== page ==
The Image Fracture effect lets you break an image into pieces. This effect requires two image objects: the image to be cut and the shape of the cut pieces (matte). The image to be cut can be anything from a vector drawing to a bitmap image to an entire scene's composite, with effects and all. The image to be cut should be hooked to the Image Fracture's first port.
The matte should be a flattened if you want it to work like a cookie cutter (hollow shape with a frame) and can be composed of either brush or pencil lines. It can also be a solid shape, many solid filled shapes and even many solid filled overlapping shapes. When the matte is made of overlapping pieces, the cut image will be multiplied at those zones to break apart in multiple layers. The matte drawing should be hooked to the Image Fracture's left port.
The two image objects overlap perfectly when combined in the Image Fracture. This means that you have to take the 12 by 12 field into account when judging the scale and proportion of these objects. If the matte does not overlap a part of the image, that part of the image will not be cut. The matte does not have to be a continuous shape. It could be three separate circles, which would then be cut and pulled away from the image.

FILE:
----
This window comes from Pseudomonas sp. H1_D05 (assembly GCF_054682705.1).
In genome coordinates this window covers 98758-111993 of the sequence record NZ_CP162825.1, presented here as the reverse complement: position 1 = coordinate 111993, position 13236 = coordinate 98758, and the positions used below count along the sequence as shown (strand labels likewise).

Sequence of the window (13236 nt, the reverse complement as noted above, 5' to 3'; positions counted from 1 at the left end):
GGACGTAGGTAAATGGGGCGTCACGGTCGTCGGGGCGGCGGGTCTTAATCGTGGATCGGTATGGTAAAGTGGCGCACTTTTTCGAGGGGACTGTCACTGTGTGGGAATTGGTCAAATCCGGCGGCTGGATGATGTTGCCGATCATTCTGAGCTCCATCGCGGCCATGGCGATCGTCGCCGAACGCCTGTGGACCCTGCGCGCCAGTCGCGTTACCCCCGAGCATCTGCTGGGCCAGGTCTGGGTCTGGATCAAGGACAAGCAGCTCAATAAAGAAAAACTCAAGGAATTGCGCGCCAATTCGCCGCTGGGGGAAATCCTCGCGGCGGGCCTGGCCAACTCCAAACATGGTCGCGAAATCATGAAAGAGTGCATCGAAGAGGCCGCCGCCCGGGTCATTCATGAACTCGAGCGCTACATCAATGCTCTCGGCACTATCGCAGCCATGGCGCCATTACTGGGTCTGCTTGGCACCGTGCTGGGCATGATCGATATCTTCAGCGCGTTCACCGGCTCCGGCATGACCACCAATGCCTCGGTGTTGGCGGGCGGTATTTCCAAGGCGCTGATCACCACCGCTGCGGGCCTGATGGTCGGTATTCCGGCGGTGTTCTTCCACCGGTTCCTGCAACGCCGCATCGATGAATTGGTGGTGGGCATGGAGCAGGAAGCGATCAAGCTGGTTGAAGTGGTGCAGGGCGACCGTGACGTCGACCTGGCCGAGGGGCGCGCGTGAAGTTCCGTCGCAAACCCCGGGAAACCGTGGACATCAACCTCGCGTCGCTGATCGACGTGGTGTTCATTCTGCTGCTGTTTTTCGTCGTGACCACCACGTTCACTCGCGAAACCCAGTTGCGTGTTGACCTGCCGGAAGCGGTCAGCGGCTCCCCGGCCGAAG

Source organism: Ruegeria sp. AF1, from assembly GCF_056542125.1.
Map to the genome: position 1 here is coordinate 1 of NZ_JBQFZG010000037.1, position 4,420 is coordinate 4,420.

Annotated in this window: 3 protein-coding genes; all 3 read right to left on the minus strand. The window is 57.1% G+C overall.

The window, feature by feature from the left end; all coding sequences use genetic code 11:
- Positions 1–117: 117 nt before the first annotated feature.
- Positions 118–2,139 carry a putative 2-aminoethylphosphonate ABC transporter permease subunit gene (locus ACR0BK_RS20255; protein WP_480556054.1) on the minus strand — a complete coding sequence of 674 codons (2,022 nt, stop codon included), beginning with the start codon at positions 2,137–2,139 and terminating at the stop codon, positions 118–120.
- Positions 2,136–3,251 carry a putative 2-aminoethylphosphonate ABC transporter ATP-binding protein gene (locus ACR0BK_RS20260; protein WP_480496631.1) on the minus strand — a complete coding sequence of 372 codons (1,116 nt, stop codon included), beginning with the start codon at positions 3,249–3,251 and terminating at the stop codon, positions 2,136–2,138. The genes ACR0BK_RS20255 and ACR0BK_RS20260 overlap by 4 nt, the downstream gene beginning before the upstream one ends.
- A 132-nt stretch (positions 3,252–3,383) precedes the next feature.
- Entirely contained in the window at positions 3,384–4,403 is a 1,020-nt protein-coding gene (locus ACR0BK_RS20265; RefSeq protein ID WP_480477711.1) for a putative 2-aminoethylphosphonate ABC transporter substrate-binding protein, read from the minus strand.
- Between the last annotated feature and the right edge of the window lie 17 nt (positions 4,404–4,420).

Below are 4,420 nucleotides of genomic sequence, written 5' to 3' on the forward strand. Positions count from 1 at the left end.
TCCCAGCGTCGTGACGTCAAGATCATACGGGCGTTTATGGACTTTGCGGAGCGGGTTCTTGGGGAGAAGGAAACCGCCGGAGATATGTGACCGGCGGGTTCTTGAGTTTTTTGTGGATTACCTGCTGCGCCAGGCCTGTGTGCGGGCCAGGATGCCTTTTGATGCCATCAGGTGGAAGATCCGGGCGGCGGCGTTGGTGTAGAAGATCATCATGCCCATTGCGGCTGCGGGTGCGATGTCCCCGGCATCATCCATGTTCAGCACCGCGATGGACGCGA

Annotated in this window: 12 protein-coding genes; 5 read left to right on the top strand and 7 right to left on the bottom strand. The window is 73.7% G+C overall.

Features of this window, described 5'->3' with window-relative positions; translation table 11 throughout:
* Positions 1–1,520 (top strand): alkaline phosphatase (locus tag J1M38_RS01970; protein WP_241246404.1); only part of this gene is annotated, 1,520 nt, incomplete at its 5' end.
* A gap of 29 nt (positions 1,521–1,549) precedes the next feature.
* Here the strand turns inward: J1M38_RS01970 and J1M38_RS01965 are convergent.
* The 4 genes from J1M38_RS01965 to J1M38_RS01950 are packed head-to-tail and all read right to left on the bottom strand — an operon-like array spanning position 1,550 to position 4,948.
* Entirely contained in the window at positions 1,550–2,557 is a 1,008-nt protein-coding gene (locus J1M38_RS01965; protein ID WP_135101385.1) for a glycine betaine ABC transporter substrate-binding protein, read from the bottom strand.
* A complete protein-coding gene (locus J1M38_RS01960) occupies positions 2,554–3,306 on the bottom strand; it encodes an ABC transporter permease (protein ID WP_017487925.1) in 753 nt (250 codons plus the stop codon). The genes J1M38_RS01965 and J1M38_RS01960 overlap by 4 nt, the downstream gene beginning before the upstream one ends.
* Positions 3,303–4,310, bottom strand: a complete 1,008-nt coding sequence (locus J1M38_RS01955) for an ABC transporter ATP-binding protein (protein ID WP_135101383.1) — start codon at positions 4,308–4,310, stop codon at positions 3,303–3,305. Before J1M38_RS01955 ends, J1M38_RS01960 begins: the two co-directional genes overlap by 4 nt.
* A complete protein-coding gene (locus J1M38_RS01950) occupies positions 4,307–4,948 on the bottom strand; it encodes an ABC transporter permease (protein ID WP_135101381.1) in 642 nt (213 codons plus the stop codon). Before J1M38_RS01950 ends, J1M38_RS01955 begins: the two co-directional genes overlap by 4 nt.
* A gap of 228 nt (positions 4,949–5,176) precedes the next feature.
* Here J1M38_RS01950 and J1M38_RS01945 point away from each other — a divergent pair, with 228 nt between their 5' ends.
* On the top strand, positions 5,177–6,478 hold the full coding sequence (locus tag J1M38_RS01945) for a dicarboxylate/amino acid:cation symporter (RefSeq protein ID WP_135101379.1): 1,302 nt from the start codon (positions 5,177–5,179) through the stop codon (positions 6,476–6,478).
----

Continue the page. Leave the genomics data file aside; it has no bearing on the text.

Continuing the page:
Here is an example of a network with the Image Fracture effect:
Image Fracture Properties
An on/off switch using binary code. 1 = on, 0 = off.
You may want to design a variety of different drawings that will vary the appearance of your particle system. In this case, you should put each drawing on its own cell in the drawing layer. Each drawing will then be a new Type of particle.
|Type Generation Strategy||
Lets you choose sequentially assign a type (moving from one drawing to the next) or randomly.
|Particle Type 0||
This is the frame number where the first drawing can be found. If you have a 5-frame cycle that starts on frame 1, you would put a 1 here.
|Particle Type 1||
This is the frame number where the last drawing can be found. If you have a 5-frame cycle that starts on frame 1, you would put 5 here.
|Age at Birth||